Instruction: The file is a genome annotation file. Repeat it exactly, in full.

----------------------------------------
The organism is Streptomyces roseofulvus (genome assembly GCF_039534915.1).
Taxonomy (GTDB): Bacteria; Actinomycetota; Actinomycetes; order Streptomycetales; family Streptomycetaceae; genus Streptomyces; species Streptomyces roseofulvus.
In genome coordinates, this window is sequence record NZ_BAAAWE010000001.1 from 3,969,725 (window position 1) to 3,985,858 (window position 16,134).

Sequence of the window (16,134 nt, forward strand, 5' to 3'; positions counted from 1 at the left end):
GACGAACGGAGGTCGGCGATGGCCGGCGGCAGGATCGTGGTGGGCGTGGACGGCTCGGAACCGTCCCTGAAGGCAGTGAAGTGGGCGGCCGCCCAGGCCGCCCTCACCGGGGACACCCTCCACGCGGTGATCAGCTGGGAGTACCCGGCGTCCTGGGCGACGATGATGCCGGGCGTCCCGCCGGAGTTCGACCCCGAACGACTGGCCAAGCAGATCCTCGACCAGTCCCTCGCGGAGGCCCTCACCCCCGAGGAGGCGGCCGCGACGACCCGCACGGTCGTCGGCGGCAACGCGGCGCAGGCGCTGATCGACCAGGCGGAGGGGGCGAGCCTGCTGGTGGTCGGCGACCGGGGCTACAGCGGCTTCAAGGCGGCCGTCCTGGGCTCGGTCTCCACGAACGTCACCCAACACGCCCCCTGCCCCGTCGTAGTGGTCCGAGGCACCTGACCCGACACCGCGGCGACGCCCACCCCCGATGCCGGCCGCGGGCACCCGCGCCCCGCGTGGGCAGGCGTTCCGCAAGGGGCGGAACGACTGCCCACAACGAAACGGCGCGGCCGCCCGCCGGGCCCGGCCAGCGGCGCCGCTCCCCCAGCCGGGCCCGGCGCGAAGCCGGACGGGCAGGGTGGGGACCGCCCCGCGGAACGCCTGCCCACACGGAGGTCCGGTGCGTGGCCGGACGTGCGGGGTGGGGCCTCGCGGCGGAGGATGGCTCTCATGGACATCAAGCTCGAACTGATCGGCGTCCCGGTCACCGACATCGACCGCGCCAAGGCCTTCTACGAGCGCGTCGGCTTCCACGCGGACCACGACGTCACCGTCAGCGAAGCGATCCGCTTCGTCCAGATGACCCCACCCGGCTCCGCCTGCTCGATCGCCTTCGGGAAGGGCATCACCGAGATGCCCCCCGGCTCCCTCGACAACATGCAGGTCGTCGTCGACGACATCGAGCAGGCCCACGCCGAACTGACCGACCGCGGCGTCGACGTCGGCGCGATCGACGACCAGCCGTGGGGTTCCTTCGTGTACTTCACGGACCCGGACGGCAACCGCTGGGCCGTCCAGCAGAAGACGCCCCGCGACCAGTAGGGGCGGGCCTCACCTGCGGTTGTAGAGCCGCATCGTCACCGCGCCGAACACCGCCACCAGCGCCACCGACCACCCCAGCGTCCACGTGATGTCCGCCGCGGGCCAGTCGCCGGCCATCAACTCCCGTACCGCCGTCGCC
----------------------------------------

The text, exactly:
The organism is Streptomyces roseofulvus (genome assembly GCF_039534915.1).
Taxonomy (GTDB): Bacteria; Actinomycetota; Actinomycetes; order Streptomycetales; family Streptomycetaceae; genus Streptomyces; species Streptomyces roseofulvus.
In genome coordinates, this window is sequence record NZ_BAAAWE010000001.1 from 3,969,725 (window position 1) to 3,985,858 (window position 16,134).

Sequence of the window (16,134 nt, forward strand, 5' to 3'; positions counted from 1 at the left end):
GACGAACGGAGGTCGGCGATGGCCGGCGGCAGGATCGTGGTGGGCGTGGACGGCTCGGAACCGTCCCTGAAGGCAGTGAAGTGGGCGGCCGCCCAGGCCGCCCTCACCGGGGACACCCTCCACGCGGTGATCAGCTGGGAGTACCCGGCGTCCTGGGCGACGATGATGCCGGGCGTCCCGCCGGAGTTCGACCCCGAACGACTGGCCAAGCAGATCCTCGACCAGTCCCTCGCGGAGGCCCTCACCCCCGAGGAGGCGGCCGCGACGACCCGCACGGTCGTCGGCGGCAACGCGGCGCAGGCGCTGATCGACCAGGCGGAGGGGGCGAGCCTGCTGGTGGTCGGCGACCGGGGCTACAGCGGCTTCAAGGCGGCCGTCCTGGGCTCGGTCTCCACGAACGTCACCCAACACGCCCCCTGCCCCGTCGTAGTGGTCCGAGGCACCTGACCCGACACCGCGGCGACGCCCACCCCCGATGCCGGCCGCGGGCACCCGCGCCCCGCGTGGGCAGGCGTTCCGCAAGGGGCGGAACGACTGCCCACAACGAAACGGCGCGGCCGCCCGCCGGGCCCGGCCAGCGGCGCCGCTCCCCCAGCCGGGCCCGGCGCGAAGCCGGACGGGCAGGGTGGGGACCGCCCCGCGGAACGCCTGCCCACACGGAGGTCCGGTGCGTGGCCGGACGTGCGGGGTGGGGCCTCGCGGCGGAGGATGGCTCTCATGGACATCAAGCTCGAACTGATCGGCGTCCCGGTCACCGACATCGACCGCGCCAAGGCCTTCTACGAGCGCGTCGGCTTCCACGCGGACCACGACGTCACCGTCAGCGAAGCGATCCGCTTCGTCCAGATGACCCCACCCGGCTCCGCCTGCTCGATCGCCTTCGGGAAGGGCATCACCGAGATGCCCCCCGGCTCCCTCGACAACATGCAGGTCGTCGTCGACGACATCGAGCAGGCCCACGCCGAACTGACCGACCGCGGCGTCGACGTCGGCGCGATCGACGACCAGCCGTGGGGTTCCTTCGTGTACTTCACGGACCCGGACGGCAACCGCTGGGCCGTCCAGCAGAAGACGCCCCGCGACCAGTAGGGGCGGGCCTCACCTGCGGTTGTAGAGCCGCATCGTCACCGCGCCGAACACCGCCACCAGCGCCACCGACCACCCCAGCGTCCACGTGATGTCCGCCGCGGGCCAGTCGCCGGCCATCAACTCCCGTACCGCCGTCGCC